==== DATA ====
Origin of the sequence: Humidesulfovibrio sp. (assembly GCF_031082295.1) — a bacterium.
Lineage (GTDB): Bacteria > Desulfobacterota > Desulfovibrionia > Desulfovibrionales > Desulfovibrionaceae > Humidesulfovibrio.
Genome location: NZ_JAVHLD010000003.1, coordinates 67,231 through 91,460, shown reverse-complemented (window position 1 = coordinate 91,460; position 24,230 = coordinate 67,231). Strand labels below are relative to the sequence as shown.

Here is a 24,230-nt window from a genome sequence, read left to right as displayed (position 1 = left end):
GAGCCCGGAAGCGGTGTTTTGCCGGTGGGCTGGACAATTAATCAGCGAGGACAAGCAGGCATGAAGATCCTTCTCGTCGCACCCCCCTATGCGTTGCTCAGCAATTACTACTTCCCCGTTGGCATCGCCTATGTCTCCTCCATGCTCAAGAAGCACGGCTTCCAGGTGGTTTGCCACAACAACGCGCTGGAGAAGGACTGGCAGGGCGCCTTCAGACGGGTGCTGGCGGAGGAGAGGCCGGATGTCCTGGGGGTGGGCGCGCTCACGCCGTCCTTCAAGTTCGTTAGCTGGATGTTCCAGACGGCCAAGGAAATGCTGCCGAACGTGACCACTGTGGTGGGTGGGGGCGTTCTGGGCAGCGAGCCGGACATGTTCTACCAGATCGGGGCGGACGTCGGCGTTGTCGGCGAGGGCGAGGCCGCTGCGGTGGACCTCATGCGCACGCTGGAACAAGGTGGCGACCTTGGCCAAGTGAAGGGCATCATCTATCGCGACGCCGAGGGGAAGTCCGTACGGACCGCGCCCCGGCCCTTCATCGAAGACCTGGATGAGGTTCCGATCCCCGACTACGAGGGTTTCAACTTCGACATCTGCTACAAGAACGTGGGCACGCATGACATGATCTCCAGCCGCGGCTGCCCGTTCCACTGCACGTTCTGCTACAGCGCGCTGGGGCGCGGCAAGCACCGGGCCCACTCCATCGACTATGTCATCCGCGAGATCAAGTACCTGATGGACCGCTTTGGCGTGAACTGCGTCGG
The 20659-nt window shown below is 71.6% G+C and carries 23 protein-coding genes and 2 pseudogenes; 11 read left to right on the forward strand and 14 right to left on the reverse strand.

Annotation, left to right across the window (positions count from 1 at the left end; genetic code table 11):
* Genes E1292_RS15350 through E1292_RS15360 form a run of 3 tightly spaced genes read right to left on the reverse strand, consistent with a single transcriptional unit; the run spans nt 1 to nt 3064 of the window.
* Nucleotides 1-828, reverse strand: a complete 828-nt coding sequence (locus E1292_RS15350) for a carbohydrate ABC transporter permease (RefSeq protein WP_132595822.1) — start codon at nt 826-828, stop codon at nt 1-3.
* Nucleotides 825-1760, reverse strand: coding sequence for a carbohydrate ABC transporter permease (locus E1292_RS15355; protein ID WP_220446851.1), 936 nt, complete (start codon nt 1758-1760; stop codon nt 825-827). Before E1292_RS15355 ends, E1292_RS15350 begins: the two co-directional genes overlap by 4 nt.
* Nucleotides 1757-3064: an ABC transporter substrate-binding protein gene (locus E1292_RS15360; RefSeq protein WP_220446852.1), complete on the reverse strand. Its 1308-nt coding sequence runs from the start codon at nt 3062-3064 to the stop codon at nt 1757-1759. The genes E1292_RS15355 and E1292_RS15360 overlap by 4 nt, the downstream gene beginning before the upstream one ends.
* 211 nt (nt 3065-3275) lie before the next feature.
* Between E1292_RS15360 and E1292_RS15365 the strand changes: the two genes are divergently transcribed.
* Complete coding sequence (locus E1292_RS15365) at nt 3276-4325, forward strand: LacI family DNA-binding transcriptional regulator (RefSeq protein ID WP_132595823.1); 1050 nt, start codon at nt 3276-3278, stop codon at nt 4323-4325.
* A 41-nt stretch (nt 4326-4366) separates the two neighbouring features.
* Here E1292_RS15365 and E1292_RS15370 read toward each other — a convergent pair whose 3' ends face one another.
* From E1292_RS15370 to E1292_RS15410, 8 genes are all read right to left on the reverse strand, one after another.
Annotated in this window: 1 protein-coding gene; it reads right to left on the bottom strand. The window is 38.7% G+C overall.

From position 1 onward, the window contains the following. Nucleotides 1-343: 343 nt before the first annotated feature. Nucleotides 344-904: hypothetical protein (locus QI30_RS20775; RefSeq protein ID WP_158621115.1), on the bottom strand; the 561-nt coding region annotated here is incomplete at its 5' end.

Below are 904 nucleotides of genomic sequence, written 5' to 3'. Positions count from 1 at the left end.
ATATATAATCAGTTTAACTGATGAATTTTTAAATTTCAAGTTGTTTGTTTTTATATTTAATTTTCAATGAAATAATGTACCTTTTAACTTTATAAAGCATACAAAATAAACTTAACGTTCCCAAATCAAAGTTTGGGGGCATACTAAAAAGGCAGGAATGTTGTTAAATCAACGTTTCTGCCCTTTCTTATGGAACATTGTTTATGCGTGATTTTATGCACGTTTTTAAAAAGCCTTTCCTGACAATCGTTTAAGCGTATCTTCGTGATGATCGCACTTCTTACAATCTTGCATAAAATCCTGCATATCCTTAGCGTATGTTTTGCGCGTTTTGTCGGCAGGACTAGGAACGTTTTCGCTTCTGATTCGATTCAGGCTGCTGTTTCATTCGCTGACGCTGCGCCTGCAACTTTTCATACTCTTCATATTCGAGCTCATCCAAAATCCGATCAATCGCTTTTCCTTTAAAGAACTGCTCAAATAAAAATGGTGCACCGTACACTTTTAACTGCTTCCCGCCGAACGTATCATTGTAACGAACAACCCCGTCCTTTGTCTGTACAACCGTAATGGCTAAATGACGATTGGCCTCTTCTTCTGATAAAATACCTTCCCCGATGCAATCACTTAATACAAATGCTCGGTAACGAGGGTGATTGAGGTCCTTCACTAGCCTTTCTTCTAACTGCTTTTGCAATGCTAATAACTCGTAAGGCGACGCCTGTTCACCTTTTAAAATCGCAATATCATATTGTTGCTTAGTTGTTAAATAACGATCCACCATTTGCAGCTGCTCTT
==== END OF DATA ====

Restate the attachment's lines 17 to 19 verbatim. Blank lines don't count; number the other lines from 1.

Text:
* From E1292_RS15370 to E1292_RS15410, 8 genes are all read right to left on the reverse strand, one after another.
Annotated in this window: 1 protein-coding gene; it reads right to left on the bottom strand. The window is 38.7% G+C overall.

From position 1 onward, the window contains the following. Nucleotides 1-343: 343 nt before the first annotated feature. Nucleotides 344-904: hypothetical protein (locus QI30_RS20775; RefSeq protein ID WP_158621115.1), on the bottom strand; the 561-nt coding region annotated here is incomplete at its 5' end.